You're Chronically Stressed

Chronic stress makes your body secrete cortisol, which suppresses sleep and muscle-growing hormones.

Excessive stress hormones can overburden melatonin production and wreck sleep. And this problem is more significant today because cell phones and 24-hour emails means work never stops. This forces us to be awake and alert when we should be asleep, and it messes with our natural circadian flow of stress.

Circadian Release of Cortisol

Since there's no such thing as a 9-5 work day anymore, we secrete cortisol chronically. This suppresses sleep and muscle-building hormones (GH and testosterone), which promotes inflammation and insulin resistance and raises our risk of metabolic dysfunction.

Stress is supposed to be a short and infrequent reaction, designed to help us run fast, jump high, and be strong when our life is in danger. It's not supposed to linger with us all day as a reaction to bumper-to-bumper traffic, social media trolls, and urgent late-night emails.

This chronic stress and over-stimulation keeps us up at night, and not sleeping properly only exacerbates the problem. We don't produce enough melatonin to inhibit the stress production in the adrenals or enough GABA to turn off the over-stimulated neurons in our brain. This makes us sleep like crap and feel even more stressed the following day.

How to Fix It

  1. Avoid exercise, caffeine, and excess stimulation in the evening. Other than trying to exercise when it's light out and avoiding coffee too late in the afternoon, do your best to avoid stressful work and overly stimulating entertainment. It also means clearing your mind instead of filling it with a list of things you want to get done. Alternatives include meditation, writing out a to-do list for the next day, and picking up a book. We need to be heading to sleep with a calm brain, not a highly active one.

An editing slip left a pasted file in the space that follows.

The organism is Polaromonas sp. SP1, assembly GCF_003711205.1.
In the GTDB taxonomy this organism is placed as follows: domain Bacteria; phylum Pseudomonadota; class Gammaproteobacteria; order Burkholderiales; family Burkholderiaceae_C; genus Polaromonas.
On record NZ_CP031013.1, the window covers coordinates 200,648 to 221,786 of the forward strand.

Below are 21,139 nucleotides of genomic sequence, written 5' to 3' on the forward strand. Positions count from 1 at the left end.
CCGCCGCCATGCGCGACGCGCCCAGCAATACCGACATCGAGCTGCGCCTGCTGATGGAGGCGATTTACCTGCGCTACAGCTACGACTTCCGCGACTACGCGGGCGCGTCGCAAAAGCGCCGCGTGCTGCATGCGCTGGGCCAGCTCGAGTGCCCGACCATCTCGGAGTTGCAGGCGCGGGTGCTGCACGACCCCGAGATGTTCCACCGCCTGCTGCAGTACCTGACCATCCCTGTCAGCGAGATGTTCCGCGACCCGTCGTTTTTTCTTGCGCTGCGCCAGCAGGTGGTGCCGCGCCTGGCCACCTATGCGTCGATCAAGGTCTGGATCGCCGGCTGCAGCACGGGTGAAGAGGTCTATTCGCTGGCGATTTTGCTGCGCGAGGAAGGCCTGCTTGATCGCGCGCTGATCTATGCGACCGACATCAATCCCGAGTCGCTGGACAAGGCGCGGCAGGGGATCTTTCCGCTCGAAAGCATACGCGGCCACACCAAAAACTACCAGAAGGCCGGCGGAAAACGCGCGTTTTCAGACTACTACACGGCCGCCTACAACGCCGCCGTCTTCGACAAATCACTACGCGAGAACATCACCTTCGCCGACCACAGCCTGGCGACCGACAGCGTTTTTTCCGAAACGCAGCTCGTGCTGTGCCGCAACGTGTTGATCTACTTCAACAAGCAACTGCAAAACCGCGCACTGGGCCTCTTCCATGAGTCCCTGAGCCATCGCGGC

2. Use stress-reducing supplements when necessary. Even with less light exposure and higher melatonin production, many are still over-stimulated by technology. After all, melatonin facilitates GABA production, but usually not enough to make up for an 8 PM viewing of Saw in 3D. Normally GABA acts as the brain's "off-switch," decreasing the action potential of the neurons in the brain and making them less likely to fire. But when the brain is overly-stimulated by the visual and audio orgasm that is the internet, GABA production is inadequate.
  3. Magnesium supplementation (such as ZMA®) is a great place to start for calming the nervous system. Although, depending on the severity of your sleep disturbance, a supplemental mixture with melatonin and GABA, or some of their amino-acid precursors (tryptophan, taurine) may also be worth exploring.

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